Beyond the preventive control regulations, the current Good Manufacturing Practice (cGMP) regulations require sanitary operations to manage “allergen cross-contact.” By way of an example, a facility may have certain practices for handling ingredients and finished products that contain a major food allergen, or have specific cleaning procedures for equipment that has been exposed to a major food allergen. Previously, that facility may not have subjected sesame or sesame-containing foods to those practices. However, now that sesame is a major food allergen, the facility must update its practices accordingly.

Moreover, sesame’s change in status impacts seafood facilities, which must comply with the Hazard Analysis Preventive Critical Control Point (HACCP) regulations. Although the HACCP regulations fail to mention the word “allergen,” seafood facilities still have allergen-related requirements. First, the HACCP regulations point back to the cGMP regulations, so seafood facilities must take appropriate steps to manage allergen cross-contact. As it relates to the HACCP program directly, FDA interprets an undeclared major food allergen as a potential hazard. Thus, seafood processors, too, must reevaluate their processes.

Food importers must verify that all major food allergens are appropriately declared as part of the Foreign Supplier Verification Program (FSVP) regulations. FSVP requires importers to conduct hazard analyses to “identify and evaluate . . . known or reasonably foreseeable hazards for each type of [imported] food.” This includes an analysis of potential chemical hazards, which incorporates “food allergens.” Like other regulations, the FSVP defines “food allergens” as “major food allergens as defined in section 201(qq)” of the FDCA. Thus, food importers must now reanalyze their hazard analyses to ensure proper control and declaration of sesame. In turn, this could implicate an importer’s appropriate verification activity to ensure that a foreign supplier has processes and procedures providing at least the same level of public health protection as FDA’s requirements.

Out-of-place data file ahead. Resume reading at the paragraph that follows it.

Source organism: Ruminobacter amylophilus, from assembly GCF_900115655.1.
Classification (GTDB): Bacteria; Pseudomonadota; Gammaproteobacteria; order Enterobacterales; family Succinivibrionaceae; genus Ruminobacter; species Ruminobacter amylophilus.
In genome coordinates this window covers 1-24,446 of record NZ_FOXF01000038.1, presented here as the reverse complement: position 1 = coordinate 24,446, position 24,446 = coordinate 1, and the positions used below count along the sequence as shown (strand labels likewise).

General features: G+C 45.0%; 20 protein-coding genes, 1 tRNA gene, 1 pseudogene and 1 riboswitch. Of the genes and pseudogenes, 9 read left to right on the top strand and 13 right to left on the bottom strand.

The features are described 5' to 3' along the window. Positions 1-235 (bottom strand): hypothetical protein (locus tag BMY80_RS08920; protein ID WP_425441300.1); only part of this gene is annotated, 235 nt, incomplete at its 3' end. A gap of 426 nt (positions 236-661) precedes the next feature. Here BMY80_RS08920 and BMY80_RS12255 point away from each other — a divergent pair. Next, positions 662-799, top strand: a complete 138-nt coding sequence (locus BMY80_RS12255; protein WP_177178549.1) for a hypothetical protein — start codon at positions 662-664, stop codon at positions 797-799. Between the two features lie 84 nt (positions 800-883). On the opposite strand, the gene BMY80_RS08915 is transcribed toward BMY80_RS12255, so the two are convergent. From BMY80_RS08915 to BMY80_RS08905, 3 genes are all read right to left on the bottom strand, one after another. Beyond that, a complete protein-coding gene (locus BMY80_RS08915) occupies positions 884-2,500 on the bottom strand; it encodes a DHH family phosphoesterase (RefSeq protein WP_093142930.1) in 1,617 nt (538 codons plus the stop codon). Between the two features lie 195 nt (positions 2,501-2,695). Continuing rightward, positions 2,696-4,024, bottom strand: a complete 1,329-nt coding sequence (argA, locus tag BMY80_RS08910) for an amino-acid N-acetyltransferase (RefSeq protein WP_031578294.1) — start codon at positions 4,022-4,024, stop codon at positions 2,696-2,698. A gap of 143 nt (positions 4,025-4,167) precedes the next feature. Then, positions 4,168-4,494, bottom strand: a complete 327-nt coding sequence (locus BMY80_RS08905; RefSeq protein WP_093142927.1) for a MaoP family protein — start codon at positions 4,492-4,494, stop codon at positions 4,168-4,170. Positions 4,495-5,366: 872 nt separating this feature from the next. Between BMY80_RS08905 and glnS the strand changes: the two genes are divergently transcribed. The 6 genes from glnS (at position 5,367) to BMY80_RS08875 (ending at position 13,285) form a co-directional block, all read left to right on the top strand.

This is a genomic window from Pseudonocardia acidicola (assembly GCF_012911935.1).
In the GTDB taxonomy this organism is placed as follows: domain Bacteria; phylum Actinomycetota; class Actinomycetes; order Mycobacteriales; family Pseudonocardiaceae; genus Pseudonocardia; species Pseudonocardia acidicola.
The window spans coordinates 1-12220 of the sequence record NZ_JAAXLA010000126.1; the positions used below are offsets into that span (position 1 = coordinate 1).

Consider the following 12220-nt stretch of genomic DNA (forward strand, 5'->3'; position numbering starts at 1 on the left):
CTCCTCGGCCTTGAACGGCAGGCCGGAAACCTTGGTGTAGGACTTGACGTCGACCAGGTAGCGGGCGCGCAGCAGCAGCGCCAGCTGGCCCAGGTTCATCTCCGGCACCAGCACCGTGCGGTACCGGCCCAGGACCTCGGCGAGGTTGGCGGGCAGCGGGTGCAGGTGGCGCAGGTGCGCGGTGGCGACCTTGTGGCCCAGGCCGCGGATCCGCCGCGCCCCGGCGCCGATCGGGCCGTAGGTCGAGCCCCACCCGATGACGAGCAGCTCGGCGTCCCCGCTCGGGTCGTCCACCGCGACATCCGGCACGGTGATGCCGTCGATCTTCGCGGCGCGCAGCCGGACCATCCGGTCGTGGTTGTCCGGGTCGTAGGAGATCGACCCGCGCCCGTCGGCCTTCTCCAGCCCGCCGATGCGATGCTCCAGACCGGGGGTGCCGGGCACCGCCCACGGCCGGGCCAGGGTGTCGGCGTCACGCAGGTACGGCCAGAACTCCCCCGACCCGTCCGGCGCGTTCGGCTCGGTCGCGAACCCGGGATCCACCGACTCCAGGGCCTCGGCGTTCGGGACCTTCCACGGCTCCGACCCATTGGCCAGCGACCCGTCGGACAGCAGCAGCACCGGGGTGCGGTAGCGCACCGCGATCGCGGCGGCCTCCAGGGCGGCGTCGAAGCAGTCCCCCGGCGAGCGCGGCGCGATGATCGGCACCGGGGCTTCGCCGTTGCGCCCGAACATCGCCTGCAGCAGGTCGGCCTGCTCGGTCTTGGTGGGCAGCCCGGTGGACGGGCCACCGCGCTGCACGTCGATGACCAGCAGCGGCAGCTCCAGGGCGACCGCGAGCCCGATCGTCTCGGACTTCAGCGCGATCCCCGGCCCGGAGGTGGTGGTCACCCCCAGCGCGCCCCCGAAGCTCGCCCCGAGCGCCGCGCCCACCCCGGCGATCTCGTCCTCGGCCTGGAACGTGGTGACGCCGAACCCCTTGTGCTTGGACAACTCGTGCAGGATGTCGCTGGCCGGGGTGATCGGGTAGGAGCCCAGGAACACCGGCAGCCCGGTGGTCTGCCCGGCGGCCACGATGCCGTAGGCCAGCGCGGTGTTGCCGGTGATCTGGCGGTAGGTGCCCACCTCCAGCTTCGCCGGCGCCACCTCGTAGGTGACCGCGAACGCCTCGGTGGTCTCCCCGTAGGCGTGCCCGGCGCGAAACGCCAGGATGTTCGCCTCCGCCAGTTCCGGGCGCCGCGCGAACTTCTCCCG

Companies must broadly consider their processes, procedures and relevant documentation to ensure sesame is recognized as a major food allergen. As an example, companies often prepare internal labeling guides (such as FDA’s Food Labeling Guide) that provide direction on labeling major food allergens. If the guide’s list of allergens is not updated, a reviewer may mistakenly fail to ensure that a food containing sesame appropriately declares its presence on the label. After the effective date, this could result in a recall and additional FDA scrutiny. All guidances, procedures and manuals must be reviewed and updated as soon as possible.

The Uncertainty of the FASTER Act’s Effective Date

The FASTER Act states that labeling sesame as a major food allergen will “apply to any food that is introduced or delivered for introduction into interstate commerce on or after January 1, 2023.” However, this provision is more complex and unclear than it appears.